Friday, August 12, 2016

Miami Zika Map Tells Partial Story




Readers are drawn to dynamic        (moving) pictures. So the dynamic map on the Miami Herald site caught my eye.  

Problem - it's hard to work with. It took me a while to figure out that I could pause the timeline. But the real challenge comes when you have to "guess" how the size of the circle translates into actual number of new Zika cases. You can't hover over the circle to get a count. 

In sum the map clearly shows that Zika is spread - and in what Fla counties. But that's about it.


To learn more about using health literacy best practices in your public health messages visit

Free, ever-growing online library of health literacy lessons and tips. 



Thursday, August 4, 2016

Puerto Rico bans pesticide Naled - Miami sprays.

I'm not a toxicologist, and I don't have time to become one this week.
But I am following the Zika outbreak and I'm trying to make informed choices.

If I were living in Miami ( or not)  I know I'd be very focused on Zika.
But I'd also be worried about what I don't know about the pesticide Naled.

Puerto Rican officials, health and environmental experts, farmers....voiced their opposition to using Naled.

As early as Spring 2016 residents of San Juan and other areas of Puerto Rico were actively protesting Naled's use.  (Photo taken by Raul Colón)





And Puerto Ricans with the help of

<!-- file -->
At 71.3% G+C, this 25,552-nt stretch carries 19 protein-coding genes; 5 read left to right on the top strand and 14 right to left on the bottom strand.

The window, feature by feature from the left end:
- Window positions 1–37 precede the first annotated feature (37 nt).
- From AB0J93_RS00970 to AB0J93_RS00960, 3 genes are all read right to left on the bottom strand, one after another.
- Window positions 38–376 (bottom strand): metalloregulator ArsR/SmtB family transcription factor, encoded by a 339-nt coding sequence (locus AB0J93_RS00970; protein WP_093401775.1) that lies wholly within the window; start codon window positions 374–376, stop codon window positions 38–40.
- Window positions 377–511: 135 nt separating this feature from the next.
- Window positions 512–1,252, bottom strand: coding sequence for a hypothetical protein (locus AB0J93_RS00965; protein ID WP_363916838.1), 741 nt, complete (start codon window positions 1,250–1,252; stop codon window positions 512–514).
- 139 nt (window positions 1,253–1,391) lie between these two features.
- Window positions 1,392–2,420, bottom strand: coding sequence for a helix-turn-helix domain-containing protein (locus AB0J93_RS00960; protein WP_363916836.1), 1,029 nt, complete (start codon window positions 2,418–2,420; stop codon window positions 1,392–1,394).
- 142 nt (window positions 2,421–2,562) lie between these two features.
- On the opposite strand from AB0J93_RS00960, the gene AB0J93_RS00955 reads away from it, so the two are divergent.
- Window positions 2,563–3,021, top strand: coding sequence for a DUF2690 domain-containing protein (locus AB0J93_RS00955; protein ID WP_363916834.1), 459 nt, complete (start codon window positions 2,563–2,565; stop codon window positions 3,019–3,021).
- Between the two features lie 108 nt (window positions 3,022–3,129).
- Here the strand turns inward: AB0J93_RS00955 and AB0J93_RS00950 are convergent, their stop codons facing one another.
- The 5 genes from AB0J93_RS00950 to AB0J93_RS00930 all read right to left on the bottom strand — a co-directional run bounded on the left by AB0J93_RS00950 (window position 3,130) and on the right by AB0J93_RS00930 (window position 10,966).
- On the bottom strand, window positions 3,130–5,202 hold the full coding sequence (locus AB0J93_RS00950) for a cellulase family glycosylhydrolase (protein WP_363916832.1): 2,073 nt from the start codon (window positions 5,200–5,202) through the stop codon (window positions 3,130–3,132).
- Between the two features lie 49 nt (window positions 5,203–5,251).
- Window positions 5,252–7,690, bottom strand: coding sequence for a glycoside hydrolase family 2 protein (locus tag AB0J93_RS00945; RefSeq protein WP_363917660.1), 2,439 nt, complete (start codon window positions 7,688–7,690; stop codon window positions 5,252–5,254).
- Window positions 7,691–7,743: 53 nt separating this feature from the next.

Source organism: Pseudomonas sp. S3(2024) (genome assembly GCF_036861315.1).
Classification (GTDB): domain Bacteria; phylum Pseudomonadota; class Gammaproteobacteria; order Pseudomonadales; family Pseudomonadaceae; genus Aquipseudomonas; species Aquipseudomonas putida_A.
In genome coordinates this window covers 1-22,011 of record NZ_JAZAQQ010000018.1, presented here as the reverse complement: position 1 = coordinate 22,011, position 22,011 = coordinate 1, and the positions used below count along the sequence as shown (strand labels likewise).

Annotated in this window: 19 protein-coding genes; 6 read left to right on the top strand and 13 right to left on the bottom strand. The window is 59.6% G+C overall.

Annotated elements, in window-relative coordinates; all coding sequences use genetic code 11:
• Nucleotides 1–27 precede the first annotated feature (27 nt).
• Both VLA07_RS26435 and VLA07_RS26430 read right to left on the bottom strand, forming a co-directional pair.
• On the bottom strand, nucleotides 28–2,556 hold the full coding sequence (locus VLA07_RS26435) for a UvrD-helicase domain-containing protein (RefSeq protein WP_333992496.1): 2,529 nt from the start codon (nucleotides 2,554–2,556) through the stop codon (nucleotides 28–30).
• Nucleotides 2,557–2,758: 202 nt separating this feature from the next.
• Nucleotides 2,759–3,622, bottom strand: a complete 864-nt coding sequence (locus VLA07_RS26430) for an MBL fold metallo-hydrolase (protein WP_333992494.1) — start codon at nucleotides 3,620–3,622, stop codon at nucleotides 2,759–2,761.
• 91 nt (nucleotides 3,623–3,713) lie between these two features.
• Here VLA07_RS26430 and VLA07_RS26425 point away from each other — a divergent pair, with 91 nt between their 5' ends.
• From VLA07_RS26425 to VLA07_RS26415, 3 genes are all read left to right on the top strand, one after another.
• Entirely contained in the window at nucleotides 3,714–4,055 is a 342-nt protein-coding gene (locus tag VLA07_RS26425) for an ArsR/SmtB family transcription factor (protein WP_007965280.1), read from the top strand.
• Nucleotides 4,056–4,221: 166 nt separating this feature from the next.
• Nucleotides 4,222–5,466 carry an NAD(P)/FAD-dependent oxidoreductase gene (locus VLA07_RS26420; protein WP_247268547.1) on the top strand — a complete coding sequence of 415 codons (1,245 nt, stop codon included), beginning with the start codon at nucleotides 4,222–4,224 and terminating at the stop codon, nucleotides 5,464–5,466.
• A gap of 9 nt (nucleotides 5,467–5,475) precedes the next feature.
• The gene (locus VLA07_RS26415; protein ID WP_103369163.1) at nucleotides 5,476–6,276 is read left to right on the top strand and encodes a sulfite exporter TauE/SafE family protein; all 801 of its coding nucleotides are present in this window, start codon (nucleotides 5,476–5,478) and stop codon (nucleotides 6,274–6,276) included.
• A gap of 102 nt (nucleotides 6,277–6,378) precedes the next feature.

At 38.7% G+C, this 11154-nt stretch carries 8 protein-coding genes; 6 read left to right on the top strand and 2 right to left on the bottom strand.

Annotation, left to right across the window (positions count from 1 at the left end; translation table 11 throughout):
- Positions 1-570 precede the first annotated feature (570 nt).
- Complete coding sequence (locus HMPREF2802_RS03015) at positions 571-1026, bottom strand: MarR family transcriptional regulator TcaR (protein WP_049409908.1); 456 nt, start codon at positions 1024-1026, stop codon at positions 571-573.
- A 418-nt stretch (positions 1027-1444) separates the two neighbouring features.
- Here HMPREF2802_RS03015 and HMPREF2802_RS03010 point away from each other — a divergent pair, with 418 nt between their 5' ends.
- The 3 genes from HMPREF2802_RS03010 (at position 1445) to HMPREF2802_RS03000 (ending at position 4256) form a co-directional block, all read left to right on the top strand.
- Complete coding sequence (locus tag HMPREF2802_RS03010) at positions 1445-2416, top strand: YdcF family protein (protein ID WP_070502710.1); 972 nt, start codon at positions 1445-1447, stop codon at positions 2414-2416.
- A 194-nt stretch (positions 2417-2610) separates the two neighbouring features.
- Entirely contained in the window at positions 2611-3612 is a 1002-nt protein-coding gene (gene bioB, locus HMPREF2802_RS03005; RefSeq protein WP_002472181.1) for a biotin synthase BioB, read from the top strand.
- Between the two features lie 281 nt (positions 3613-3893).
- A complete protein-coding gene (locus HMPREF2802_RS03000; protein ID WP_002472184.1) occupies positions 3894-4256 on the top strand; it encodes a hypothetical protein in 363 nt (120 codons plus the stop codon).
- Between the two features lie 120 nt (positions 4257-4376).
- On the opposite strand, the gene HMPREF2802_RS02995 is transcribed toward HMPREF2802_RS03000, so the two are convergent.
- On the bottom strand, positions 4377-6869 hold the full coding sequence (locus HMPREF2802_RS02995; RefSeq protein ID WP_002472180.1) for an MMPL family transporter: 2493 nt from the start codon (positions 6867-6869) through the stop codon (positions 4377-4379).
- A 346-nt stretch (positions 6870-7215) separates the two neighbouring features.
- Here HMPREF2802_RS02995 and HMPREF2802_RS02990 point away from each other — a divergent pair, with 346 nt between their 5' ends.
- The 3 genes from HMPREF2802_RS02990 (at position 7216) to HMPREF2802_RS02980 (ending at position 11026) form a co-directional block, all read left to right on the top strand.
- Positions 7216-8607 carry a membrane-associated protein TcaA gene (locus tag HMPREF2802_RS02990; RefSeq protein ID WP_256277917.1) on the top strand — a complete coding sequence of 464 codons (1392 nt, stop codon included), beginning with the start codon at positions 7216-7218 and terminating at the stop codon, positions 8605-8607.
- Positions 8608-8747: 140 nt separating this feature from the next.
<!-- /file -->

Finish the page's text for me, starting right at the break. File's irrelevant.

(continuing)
Change.org petitioned against its use.


Just last week CDC dropped its efforts to spray with Naled in PR.


















This week the Wynwood neighborhood of Miami was sprayed...using Naled.



What have I missed here?

Tuesday, August 2, 2016

Why did the Zika mosquito cross the road?

You wake up this morning and you hear that there is a travel warning from the federal gov’t (CDC specifically) warning pregnant women “should not travel to this area.”


Here’s just some of what you’re likely to hear from average folks today:






WOW!
Look at that.  I wonder why the mosquitos picked that neighborhood?


They must have something in that neighborhood that those mosquitos really like.  They better find out what it is.

These must be very smart mosquitos.

Maybe they leave a lot of garbage out there and water all around. 

Those people better not have sex.

They need to stop those people from coming here!

That's the kind of travel ban we need!



More than 1,650 cases of Zika have been reported in U.S. states.  And up until this week these were the result of either traveling to a Zika infected country or having sex with someone who was infected outside the US. Local transmission is a game changer.

However over ½ of the adults in the US have low health literacy. Far, far more have a poor understanding of science.   This means that the science of insect borne transmission is not well understood by millions.

As a short animated video on the Washington Post websitethis morning states,
“A mosquito bites and infects a person and then passes along the virus.”

But this one statement can’t do the heavy lifting when it comes to clearly explaining transmission. 

If it is true, as public health officials in the US believe, that “cluster” outbreaks rather than a full scale outbreak will occur, we can anticipate more localized bans.

That’s why it’s very important for public health officials to tell a clear transmission story – early and often.